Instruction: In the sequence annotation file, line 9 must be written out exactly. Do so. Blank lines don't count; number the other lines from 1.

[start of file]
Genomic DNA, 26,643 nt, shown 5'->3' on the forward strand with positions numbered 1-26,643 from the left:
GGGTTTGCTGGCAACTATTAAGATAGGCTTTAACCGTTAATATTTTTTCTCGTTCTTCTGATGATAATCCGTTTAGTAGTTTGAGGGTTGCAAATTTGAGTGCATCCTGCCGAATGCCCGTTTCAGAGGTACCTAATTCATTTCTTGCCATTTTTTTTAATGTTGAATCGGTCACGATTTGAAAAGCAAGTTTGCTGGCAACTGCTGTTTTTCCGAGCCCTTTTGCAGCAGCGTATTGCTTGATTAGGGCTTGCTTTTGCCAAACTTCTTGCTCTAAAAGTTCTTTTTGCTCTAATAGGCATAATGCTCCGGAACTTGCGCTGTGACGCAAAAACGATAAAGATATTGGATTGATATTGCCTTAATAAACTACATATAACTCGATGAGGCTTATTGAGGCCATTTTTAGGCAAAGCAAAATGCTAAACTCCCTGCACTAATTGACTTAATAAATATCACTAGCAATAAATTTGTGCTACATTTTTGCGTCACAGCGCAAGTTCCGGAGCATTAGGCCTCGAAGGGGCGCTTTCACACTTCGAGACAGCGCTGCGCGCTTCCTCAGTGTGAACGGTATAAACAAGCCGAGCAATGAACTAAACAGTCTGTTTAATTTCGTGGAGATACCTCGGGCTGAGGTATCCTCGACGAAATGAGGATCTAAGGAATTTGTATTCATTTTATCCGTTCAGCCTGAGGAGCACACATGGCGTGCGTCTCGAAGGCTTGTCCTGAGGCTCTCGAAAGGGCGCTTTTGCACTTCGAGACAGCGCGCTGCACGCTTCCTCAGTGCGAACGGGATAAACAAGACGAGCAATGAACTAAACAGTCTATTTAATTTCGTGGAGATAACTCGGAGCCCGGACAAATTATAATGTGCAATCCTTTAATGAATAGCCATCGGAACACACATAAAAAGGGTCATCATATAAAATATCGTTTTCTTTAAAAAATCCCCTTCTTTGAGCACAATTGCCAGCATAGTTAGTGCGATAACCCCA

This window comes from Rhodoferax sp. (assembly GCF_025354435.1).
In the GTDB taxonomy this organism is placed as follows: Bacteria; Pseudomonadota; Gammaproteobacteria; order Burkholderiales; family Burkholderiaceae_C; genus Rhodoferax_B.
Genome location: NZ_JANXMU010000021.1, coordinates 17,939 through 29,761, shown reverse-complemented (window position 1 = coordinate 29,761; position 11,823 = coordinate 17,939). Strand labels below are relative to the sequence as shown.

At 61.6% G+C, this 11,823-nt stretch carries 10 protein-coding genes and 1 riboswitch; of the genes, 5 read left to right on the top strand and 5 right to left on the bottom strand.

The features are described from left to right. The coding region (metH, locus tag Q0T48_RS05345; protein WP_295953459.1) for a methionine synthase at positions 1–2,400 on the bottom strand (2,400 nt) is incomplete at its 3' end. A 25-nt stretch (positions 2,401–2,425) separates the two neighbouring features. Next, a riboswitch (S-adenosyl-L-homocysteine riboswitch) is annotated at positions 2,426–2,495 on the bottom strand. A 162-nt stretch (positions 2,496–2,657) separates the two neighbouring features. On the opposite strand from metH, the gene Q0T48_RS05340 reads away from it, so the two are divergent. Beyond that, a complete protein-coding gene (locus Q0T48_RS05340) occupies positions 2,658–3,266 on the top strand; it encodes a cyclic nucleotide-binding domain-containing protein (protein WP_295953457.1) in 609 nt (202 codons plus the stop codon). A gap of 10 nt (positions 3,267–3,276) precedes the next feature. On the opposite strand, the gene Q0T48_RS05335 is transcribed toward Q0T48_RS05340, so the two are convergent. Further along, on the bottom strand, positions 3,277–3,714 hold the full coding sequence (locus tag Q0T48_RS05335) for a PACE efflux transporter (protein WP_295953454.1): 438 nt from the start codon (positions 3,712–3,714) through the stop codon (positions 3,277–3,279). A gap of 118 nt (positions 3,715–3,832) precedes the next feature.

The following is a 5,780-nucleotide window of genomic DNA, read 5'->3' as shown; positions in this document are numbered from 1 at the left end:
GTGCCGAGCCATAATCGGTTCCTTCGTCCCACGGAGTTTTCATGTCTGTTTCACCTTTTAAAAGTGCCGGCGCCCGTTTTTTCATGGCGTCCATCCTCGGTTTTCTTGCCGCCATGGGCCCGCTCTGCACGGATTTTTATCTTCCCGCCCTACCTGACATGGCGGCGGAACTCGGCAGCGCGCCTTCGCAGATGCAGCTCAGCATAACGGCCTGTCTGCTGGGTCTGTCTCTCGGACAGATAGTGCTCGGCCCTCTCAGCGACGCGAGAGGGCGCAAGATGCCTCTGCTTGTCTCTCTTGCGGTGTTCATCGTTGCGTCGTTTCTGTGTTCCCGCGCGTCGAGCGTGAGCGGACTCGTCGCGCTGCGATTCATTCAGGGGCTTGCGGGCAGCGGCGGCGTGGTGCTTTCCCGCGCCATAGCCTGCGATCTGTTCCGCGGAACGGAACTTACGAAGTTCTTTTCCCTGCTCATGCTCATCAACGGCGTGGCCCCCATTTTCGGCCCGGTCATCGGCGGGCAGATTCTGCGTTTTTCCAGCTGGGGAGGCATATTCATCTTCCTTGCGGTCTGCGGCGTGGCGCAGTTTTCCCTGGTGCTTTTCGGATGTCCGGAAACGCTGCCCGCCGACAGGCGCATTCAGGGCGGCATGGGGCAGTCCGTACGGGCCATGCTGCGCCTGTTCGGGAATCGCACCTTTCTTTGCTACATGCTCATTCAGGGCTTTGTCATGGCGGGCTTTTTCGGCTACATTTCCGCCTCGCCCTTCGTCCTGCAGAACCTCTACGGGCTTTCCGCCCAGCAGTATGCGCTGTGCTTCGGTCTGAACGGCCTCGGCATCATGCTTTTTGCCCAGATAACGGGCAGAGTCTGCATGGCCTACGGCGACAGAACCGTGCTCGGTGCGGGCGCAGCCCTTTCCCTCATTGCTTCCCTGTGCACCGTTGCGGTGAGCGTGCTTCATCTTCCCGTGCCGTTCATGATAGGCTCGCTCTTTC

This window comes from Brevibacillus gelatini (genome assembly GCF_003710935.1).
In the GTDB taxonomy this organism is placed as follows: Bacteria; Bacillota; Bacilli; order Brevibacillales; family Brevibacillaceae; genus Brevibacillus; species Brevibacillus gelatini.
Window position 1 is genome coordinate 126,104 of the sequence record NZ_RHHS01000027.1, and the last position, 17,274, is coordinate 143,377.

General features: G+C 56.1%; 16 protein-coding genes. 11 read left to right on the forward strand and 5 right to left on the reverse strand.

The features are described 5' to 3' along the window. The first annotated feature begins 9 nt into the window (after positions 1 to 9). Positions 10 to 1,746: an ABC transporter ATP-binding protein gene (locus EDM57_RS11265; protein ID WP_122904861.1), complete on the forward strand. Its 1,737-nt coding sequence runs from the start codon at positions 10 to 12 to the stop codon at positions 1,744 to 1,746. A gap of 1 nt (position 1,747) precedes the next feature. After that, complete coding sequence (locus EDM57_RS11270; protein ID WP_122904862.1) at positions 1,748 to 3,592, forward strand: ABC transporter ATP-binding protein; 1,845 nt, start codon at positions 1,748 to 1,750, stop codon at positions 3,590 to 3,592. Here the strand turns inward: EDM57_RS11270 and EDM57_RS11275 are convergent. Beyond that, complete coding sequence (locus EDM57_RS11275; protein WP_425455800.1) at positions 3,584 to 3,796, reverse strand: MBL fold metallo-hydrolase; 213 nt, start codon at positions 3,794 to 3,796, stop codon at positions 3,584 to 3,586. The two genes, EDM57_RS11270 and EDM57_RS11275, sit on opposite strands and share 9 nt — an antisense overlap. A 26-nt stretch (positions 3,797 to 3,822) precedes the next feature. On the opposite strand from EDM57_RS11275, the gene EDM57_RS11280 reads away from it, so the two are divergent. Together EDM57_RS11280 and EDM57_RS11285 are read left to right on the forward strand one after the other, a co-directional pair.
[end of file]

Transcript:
GTGCCGAGCCATAATCGGTTCCTTCGTCCCACGGAGTTTTCATGTCTGTTTCACCTTTTAAAAGTGCCGGCGCCCGTTTTTTCATGGCGTCCATCCTCGGTTTTCTTGCCGCCATGGGCCCGCTCTGCACGGATTTTTATCTTCCCGCCCTACCTGACATGGCGGCGGAACTCGGCAGCGCGCCTTCGCAGATGCAGCTCAGCATAACGGCCTGTCTGCTGGGTCTGTCTCTCGGACAGATAGTGCTCGGCCCTCTCAGCGACGCGAGAGGGCGCAAGATGCCTCTGCTTGTCTCTCTTGCGGTGTTCATCGTTGCGTCGTTTCTGTGTTCCCGCGCGTCGAGCGTGAGCGGACTCGTCGCGCTGCGATTCATTCAGGGGCTTGCGGGCAGCGGCGGCGTGGTGCTTTCCCGCGCCATAGCCTGCGATCTGTTCCGCGGAACGGAACTTACGAAGTTCTTTTCCCTGCTCATGCTCATCAACGGCGTGGCCCCCATTTTCGGCCCGGTCATCGGCGGGCAGATTCTGCGTTTTTCCAGCTGGGGAGGCATATTCATCTTCCTTGCGGTCTGCGGCGTGGCGCAGTTTTCCCTGGTGCTTTTCGGATGTCCGGAAACGCTGCCCGCCGACAGGCGCATTCAGGGCGGCATGGGGCAGTCCGTACGGGCCATGCTGCGCCTGTTCGGGAATCGCACCTTTCTTTGCTACATGCTCATTCAGGGCTTTGTCATGGCGGGCTTTTTCGGCTACATTTCCGCCTCGCCCTTCGTCCTGCAGAACCTCTACGGGCTTTCCGCCCAGCAGTATGCGCTGTGCTTCGGTCTGAACGGCCTCGGCATCATGCTTTTTGCCCAGATAACGGGCAGAGTCTGCATGGCCTACGGCGACAGAACCGTGCTCGGTGCGGGCGCAGCCCTTTCCCTCATTGCTTCCCTGTGCACCGTTGCGGTGAGCGTGCTTCATCTTCCCGTGCCGTTCATGATAGGCTCGCTCTTTC